Claimant saw Dr. P again on September 27, 1993, at which time he advised her she had a permanent impairment and to change her work duties to avoid the repetitive movements of her thumb. Dr. P's note of that date stated: "Recommend no rapid repetitive mvt of thumbs as such is associated as teller position. This is a permanent recommendation." Claimant said she gave this note to Ms. H also. According to Ms. H, claimant reported that she had a work-related injury "from lifting coin bags" and Ms. H could not recall claimant's mentioning rapid hand movements. Claimant maintained that it was at this time, given such information from Dr. P, that she realized her injury was serious and work related, and therefore that the date of her repetitive trauma injury was September 27, 1993. Section 408.007 provides that the date of injury for an occupational disease, which includes repetitive trauma injury (Section 401.011(34) for definition), is the date on which the employee "knew or should have known that the disease may be related to the employment." Claimant further testified that she gave her employer notice of the injury on October 21, 1993, when she gave Dr. P's September 27th note to her supervisor, Ms. R, and to Ms. H. Both Ms. R and Ms. H testified and did not contradict claimant's testimony in this regard.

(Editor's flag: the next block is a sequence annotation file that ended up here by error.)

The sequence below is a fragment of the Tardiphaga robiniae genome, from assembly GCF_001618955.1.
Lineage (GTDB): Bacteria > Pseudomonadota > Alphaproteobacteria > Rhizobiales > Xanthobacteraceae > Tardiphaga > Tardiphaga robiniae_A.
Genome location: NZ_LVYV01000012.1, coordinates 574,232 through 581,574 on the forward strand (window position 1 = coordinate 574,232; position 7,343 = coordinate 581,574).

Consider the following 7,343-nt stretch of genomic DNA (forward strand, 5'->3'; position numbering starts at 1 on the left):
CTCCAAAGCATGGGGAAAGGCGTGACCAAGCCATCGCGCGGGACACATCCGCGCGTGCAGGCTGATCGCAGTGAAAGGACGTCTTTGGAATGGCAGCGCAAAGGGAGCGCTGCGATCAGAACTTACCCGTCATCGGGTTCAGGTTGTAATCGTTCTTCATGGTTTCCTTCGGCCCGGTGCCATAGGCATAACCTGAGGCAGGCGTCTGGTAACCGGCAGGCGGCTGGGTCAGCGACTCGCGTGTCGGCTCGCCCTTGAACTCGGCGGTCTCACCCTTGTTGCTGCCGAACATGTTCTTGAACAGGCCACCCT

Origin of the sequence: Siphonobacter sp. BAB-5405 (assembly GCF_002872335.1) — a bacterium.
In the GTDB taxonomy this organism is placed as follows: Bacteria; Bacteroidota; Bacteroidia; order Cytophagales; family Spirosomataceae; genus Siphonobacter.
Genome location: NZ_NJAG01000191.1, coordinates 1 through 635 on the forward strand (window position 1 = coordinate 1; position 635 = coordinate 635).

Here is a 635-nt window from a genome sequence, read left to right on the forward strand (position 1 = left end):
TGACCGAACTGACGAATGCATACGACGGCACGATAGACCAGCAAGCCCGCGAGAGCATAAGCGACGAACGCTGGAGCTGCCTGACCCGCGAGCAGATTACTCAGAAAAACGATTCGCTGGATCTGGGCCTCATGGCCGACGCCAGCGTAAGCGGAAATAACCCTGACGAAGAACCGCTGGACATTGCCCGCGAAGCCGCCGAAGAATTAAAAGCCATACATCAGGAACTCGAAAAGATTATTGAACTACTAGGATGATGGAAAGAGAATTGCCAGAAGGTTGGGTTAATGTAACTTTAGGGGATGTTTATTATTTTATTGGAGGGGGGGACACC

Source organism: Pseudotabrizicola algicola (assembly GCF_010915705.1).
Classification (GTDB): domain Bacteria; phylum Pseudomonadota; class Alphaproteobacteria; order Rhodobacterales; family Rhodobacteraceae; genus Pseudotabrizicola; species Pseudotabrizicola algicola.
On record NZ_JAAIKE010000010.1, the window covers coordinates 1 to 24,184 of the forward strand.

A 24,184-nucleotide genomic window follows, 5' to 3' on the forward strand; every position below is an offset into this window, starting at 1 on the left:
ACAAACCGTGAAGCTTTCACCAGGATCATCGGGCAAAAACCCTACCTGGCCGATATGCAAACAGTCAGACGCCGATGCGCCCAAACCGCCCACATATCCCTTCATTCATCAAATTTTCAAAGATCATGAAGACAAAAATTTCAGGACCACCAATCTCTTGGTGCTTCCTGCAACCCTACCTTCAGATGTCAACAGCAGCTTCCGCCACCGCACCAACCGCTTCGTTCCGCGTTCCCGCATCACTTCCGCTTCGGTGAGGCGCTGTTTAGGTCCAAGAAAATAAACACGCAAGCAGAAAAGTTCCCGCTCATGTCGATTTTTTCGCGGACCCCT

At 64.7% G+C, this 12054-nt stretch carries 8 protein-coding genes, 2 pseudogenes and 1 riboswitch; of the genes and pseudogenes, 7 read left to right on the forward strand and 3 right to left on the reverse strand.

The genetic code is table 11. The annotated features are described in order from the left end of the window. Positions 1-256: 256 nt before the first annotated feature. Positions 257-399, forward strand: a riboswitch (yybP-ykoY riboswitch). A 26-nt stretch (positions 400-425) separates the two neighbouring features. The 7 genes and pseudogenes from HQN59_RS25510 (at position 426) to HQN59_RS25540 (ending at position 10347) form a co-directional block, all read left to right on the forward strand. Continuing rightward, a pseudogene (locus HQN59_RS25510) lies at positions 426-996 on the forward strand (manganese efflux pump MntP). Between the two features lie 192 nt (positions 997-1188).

Dr. P's note of "11-24-93" stated that claimant had degenerative arthritis and tenosynovitis of the left thumb, that her rapid, repetitive money counting as a teller "aggravated the pain & condition & created the impairment." On December 29, 1993, Dr. P diagnosed bilateral deQuervain's syndrome and degenerative arthritis of the thumb.

Claimant's position at the hearing was that her injury date was September 27, 1993, and that her October 21, 1993, notice of injury to her employer, having been given within 30 days of her injury date, was therefore timely under Section 409.001. Alternatively, asserted the claimant, if her injury date were determined to be (date of injury), then she had good cause for not reporting it until October 21st because she "trivialized" her injury until September 27th when Dr. P advised her she had a permanent impairment. Thus, her October 21st notice was still timely. The carrier's position was that claimant's injury date was (date of injury) and that her October 21st notice was not timely. The hearing officer found that claimant did not establish that she was exposed to repetitious physical traumatic activities in her work place after July 19, 1993, that the cause and effect relationship claimant tried to establish was based primarily on speculation and conjecture, and that claimant did not sustain a left thumb injury while counting money for her employer.